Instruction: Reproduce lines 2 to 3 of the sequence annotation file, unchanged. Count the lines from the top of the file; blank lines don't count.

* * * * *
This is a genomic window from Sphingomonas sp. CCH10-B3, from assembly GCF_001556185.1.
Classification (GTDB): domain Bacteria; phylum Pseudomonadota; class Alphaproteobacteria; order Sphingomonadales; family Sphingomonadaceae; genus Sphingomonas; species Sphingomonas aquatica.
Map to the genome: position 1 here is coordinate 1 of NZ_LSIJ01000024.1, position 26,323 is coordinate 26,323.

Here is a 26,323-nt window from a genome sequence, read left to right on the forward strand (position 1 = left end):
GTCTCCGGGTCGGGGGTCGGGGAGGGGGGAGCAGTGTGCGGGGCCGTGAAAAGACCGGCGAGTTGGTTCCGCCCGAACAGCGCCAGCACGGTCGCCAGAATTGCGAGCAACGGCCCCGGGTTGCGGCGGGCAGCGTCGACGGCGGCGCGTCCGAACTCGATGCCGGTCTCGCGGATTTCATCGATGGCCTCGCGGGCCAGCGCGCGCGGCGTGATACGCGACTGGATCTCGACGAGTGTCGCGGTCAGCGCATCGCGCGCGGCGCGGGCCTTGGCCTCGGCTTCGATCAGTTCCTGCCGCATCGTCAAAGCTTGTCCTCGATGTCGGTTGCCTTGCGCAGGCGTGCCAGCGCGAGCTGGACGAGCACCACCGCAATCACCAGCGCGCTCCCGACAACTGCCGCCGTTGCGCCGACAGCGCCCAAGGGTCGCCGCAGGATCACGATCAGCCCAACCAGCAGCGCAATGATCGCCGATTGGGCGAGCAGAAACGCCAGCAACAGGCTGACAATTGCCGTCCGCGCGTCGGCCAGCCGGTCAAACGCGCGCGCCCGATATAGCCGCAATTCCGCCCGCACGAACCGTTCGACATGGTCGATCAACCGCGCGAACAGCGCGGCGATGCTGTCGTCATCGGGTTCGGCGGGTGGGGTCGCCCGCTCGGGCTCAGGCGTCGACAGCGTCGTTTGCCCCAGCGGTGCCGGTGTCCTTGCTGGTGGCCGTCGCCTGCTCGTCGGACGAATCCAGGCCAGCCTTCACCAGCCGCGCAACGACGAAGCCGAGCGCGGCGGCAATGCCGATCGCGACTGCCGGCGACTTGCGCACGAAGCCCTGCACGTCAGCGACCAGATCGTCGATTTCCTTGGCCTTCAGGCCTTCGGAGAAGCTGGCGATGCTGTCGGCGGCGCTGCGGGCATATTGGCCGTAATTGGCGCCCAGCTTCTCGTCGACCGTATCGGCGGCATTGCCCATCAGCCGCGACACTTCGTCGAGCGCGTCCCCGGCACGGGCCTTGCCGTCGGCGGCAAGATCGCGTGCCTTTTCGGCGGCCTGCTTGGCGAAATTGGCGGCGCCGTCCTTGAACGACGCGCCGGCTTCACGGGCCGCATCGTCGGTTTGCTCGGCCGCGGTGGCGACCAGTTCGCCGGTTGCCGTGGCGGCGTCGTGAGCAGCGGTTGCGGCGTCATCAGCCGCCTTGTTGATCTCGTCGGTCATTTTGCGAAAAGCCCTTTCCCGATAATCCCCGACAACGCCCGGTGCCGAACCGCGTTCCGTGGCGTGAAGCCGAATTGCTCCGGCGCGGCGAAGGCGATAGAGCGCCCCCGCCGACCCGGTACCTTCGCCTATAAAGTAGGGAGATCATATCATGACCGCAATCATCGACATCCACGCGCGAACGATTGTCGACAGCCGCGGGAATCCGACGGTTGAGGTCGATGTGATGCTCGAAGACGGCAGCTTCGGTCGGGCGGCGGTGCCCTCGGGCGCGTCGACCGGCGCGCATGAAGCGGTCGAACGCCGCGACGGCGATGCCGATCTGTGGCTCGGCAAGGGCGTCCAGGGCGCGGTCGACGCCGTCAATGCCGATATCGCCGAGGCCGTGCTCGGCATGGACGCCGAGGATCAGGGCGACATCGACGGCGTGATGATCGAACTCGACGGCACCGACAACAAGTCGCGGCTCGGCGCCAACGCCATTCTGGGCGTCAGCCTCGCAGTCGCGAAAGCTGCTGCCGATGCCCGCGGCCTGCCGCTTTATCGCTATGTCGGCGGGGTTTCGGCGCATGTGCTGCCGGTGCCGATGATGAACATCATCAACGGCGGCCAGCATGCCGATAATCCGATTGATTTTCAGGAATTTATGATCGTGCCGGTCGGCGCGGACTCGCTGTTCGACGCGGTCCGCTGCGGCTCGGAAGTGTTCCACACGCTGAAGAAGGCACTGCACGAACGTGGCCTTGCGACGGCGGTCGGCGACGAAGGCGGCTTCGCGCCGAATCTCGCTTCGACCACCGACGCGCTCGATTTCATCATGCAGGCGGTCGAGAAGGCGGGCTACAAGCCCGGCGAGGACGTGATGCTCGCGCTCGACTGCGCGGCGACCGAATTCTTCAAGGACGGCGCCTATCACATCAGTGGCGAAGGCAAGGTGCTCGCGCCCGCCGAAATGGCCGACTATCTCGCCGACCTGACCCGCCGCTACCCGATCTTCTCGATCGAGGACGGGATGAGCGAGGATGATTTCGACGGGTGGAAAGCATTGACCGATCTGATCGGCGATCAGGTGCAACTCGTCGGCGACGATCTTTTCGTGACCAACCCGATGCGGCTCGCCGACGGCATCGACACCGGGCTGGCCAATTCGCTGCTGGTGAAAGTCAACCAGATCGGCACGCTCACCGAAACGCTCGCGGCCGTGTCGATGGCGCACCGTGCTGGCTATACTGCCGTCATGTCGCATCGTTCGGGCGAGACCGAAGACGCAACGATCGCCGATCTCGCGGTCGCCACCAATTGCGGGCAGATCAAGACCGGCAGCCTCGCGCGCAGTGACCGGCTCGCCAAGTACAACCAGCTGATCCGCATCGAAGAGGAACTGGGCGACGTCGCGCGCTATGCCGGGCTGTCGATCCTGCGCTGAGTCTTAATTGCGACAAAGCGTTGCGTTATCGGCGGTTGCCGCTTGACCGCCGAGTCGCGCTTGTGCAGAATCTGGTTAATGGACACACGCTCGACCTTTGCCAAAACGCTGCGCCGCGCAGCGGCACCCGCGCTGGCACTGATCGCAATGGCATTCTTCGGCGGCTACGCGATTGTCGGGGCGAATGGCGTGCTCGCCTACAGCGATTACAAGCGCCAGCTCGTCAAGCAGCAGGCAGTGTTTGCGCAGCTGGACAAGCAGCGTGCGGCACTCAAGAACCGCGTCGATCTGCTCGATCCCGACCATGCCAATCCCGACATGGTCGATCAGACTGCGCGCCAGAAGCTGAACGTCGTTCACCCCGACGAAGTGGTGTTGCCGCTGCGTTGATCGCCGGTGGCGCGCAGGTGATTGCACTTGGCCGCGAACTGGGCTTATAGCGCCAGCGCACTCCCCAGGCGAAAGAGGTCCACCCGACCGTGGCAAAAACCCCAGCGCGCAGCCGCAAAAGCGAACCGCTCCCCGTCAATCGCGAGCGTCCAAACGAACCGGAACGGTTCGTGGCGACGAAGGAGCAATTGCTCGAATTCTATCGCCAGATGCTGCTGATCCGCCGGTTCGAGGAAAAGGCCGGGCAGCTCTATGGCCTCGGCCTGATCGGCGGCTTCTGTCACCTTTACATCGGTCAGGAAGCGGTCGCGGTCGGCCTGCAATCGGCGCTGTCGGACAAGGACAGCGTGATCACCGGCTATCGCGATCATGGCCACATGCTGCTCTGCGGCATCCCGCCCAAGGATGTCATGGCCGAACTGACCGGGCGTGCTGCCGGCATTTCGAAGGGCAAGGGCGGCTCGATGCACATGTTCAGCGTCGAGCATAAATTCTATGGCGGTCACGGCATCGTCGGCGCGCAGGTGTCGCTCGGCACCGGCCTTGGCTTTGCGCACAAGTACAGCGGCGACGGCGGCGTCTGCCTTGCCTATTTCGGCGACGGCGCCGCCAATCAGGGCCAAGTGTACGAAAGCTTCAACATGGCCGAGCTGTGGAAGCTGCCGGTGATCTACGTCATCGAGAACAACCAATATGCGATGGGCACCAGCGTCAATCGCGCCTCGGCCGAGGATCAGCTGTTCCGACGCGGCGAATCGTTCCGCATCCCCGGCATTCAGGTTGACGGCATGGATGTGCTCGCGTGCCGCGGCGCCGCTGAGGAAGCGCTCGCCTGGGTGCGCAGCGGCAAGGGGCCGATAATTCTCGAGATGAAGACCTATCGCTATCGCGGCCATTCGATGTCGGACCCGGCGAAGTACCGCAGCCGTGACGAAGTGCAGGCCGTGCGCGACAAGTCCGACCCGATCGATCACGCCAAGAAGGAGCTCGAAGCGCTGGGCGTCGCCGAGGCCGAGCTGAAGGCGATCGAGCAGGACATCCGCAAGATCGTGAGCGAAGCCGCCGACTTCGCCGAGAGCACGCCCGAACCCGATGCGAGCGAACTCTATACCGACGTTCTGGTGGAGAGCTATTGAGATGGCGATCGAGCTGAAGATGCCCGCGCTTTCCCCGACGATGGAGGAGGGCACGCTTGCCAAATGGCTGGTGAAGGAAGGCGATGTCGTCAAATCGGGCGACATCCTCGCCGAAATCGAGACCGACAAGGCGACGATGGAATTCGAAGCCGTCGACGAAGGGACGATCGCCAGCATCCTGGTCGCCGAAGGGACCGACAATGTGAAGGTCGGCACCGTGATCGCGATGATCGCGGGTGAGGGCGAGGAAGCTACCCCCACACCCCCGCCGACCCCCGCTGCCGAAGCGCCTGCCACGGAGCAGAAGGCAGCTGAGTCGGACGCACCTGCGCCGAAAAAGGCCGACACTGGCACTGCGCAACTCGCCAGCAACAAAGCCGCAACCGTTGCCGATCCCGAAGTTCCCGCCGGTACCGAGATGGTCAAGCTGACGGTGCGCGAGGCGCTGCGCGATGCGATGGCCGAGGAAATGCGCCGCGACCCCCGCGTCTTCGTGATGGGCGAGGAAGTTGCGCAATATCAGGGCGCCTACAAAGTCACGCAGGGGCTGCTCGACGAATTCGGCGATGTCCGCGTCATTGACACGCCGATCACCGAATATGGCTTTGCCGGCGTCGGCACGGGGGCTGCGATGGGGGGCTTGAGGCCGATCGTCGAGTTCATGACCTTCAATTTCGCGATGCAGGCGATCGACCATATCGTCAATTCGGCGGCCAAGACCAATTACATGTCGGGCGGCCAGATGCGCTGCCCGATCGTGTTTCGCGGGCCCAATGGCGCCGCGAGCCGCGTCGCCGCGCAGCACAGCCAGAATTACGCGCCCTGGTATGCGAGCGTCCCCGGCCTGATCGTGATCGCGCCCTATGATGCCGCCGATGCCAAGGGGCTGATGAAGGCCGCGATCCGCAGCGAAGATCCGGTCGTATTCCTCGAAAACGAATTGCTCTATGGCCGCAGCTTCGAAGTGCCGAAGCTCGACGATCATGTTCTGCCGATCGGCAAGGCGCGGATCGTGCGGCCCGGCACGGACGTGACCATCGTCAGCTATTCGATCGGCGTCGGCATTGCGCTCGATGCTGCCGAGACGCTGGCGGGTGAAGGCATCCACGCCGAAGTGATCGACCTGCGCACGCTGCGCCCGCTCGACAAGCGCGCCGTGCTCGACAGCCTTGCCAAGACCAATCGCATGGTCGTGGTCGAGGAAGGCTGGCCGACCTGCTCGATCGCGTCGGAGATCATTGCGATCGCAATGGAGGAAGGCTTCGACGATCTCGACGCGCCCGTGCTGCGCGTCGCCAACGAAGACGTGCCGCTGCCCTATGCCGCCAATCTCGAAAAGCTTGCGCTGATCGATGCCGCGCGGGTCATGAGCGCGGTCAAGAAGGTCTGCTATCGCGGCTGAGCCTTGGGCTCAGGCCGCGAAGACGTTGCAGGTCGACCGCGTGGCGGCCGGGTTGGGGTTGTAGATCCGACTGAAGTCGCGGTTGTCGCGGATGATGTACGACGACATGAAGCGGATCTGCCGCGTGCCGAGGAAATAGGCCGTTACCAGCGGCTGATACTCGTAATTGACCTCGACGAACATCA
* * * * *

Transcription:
Classification (GTDB): domain Bacteria; phylum Pseudomonadota; class Alphaproteobacteria; order Sphingomonadales; family Sphingomonadaceae; genus Sphingomonas; species Sphingomonas aquatica.
Map to the genome: position 1 here is coordinate 1 of NZ_LSIJ01000024.1, position 26,323 is coordinate 26,323.